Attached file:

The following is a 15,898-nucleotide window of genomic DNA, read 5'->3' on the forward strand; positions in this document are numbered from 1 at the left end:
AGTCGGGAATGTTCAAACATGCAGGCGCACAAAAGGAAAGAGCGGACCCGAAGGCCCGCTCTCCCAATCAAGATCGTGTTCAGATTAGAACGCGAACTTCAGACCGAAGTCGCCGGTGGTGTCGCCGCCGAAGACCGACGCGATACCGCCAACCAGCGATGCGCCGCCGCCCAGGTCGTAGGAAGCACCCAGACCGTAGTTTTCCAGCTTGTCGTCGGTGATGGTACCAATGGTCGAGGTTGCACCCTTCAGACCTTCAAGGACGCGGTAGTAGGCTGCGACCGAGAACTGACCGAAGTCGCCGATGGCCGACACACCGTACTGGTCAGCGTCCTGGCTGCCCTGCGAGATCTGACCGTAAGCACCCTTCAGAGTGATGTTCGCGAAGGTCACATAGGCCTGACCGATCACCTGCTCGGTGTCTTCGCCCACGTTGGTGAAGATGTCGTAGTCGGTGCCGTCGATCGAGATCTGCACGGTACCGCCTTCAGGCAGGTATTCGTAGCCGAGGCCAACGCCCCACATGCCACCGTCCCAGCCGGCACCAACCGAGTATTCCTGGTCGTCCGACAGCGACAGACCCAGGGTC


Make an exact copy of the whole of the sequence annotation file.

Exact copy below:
The following is a 15,898-nucleotide window of genomic DNA, read 5'->3' on the forward strand; positions in this document are numbered from 1 at the left end:
AGTCGGGAATGTTCAAACATGCAGGCGCACAAAAGGAAAGAGCGGACCCGAAGGCCCGCTCTCCCAATCAAGATCGTGTTCAGATTAGAACGCGAACTTCAGACCGAAGTCGCCGGTGGTGTCGCCGCCGAAGACCGACGCGATACCGCCAACCAGCGATGCGCCGCCGCCCAGGTCGTAGGAAGCACCCAGACCGTAGTTTTCCAGCTTGTCGTCGGTGATGGTACCAATGGTCGAGGTTGCACCCTTCAGACCTTCAAGGACGCGGTAGTAGGCTGCGACCGAGAACTGACCGAAGTCGCCGATGGCCGACACACCGTACTGGTCAGCGTCCTGGCTGCCCTGCGAGATCTGACCGTAAGCACCCTTCAGAGTGATGTTCGCGAAGGTCACATAGGCCTGACCGATCACCTGCTCGGTGTCTTCGCCCACGTTGGTGAAGATGTCGTAGTCGGTGCCGTCGATCGAGATCTGCACGGTACCGCCTTCAGGCAGGTATTCGTAGCCGAGGCCAACGCCCCACATGCCACCGTCCCAGCCGGCACCAACCGAGTATTCCTGGTCGTCCGACAGCGACAGACCCAGGGTC